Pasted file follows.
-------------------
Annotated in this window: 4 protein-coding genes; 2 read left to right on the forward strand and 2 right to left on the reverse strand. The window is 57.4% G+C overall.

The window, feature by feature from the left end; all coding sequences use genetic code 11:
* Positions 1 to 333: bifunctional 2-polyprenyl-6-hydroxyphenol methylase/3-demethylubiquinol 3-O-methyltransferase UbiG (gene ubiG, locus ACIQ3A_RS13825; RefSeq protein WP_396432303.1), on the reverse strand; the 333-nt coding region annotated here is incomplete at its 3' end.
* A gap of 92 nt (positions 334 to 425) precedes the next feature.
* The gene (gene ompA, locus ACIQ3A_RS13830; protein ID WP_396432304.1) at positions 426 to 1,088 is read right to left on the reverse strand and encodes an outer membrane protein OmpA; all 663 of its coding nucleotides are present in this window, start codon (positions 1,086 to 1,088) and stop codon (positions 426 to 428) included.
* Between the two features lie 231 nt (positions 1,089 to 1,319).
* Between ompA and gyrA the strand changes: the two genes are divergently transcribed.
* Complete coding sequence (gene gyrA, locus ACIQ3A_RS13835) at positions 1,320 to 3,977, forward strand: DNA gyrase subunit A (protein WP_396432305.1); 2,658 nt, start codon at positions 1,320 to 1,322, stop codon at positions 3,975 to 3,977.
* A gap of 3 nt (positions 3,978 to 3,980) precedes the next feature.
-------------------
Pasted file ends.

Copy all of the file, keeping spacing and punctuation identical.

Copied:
Annotated in this window: 4 protein-coding genes; 2 read left to right on the forward strand and 2 right to left on the reverse strand. The window is 57.4% G+C overall.

The window, feature by feature from the left end; all coding sequences use genetic code 11:
* Positions 1 to 333: bifunctional 2-polyprenyl-6-hydroxyphenol methylase/3-demethylubiquinol 3-O-methyltransferase UbiG (gene ubiG, locus ACIQ3A_RS13825; RefSeq protein WP_396432303.1), on the reverse strand; the 333-nt coding region annotated here is incomplete at its 3' end.
* A gap of 92 nt (positions 334 to 425) precedes the next feature.
* The gene (gene ompA, locus ACIQ3A_RS13830; protein ID WP_396432304.1) at positions 426 to 1,088 is read right to left on the reverse strand and encodes an outer membrane protein OmpA; all 663 of its coding nucleotides are present in this window, start codon (positions 1,086 to 1,088) and stop codon (positions 426 to 428) included.
* Between the two features lie 231 nt (positions 1,089 to 1,319).
* Between ompA and gyrA the strand changes: the two genes are divergently transcribed.
* Complete coding sequence (gene gyrA, locus ACIQ3A_RS13835) at positions 1,320 to 3,977, forward strand: DNA gyrase subunit A (protein WP_396432305.1); 2,658 nt, start codon at positions 1,320 to 1,322, stop codon at positions 3,975 to 3,977.
* A gap of 3 nt (positions 3,978 to 3,980) precedes the next feature.